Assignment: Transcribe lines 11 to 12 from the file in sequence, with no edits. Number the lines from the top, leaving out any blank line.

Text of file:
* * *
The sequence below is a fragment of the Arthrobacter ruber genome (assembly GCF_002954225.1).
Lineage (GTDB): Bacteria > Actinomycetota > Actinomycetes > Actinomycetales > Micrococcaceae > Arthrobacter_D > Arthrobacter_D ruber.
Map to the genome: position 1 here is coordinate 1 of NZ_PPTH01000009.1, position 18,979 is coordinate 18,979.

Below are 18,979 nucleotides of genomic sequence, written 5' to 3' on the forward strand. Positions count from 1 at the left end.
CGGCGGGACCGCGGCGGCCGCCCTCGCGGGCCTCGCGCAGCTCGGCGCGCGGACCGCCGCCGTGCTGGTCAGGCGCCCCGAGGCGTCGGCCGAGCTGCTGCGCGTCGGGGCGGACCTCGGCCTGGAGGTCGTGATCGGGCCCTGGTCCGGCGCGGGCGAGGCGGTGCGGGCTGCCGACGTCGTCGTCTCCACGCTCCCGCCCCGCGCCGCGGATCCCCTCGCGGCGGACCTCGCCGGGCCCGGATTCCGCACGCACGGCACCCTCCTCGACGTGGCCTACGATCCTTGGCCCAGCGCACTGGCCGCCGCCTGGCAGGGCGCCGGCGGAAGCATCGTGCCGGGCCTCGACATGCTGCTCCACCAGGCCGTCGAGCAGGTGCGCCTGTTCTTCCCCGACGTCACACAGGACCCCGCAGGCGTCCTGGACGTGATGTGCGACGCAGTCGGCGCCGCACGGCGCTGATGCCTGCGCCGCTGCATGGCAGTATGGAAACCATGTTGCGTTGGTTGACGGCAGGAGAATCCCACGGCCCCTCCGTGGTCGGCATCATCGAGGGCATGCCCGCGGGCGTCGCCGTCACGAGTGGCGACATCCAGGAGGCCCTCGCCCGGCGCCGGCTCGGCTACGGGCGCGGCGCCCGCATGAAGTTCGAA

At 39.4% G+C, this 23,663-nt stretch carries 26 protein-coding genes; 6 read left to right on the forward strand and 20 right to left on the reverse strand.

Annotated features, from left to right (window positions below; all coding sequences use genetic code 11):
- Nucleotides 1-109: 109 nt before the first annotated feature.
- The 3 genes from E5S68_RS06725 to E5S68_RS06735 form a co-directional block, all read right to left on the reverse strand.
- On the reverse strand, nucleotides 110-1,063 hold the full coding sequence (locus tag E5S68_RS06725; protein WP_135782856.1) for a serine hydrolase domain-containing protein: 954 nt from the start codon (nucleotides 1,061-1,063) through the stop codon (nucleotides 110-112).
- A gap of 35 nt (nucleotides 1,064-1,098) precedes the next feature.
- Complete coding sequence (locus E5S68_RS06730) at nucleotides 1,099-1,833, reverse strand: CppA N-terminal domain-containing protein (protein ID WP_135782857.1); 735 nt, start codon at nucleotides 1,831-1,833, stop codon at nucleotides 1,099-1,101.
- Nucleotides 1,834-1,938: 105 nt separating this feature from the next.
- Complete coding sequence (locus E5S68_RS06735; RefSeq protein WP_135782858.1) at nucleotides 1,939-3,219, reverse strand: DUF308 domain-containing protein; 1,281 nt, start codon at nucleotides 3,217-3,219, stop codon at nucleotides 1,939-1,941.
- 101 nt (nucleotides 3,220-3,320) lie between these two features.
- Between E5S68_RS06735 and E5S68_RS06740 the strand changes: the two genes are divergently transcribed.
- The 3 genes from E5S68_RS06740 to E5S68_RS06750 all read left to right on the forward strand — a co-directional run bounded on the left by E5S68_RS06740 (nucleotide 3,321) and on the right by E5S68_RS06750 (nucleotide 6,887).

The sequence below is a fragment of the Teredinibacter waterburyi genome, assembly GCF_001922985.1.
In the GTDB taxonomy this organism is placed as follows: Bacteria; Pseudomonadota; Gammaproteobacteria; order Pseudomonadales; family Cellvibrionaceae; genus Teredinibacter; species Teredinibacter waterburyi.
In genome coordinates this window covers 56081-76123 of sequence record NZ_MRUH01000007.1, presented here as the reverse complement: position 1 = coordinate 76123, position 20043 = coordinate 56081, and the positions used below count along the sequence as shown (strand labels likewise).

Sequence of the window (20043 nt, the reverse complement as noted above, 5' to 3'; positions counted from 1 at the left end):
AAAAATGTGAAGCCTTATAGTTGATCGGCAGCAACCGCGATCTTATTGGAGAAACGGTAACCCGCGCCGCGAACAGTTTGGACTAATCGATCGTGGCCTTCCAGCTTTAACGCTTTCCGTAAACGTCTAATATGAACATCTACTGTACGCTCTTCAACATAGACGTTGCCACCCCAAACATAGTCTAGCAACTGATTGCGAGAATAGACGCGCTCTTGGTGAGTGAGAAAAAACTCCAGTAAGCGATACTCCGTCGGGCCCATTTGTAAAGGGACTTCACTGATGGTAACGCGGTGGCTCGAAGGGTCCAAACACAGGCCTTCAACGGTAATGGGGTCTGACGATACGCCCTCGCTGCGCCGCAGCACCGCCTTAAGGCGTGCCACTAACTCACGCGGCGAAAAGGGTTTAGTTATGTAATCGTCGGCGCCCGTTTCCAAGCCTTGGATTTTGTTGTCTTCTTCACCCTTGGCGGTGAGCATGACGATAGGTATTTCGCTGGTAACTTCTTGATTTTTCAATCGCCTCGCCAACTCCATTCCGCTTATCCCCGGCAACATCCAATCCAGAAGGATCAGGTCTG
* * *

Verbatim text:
- A gap of 35 nt (nucleotides 1,064-1,098) precedes the next feature.
- Complete coding sequence (locus E5S68_RS06730) at nucleotides 1,099-1,833, reverse strand: CppA N-terminal domain-containing protein (protein ID WP_135782857.1); 735 nt, start codon at nucleotides 1,831-1,833, stop codon at nucleotides 1,099-1,101.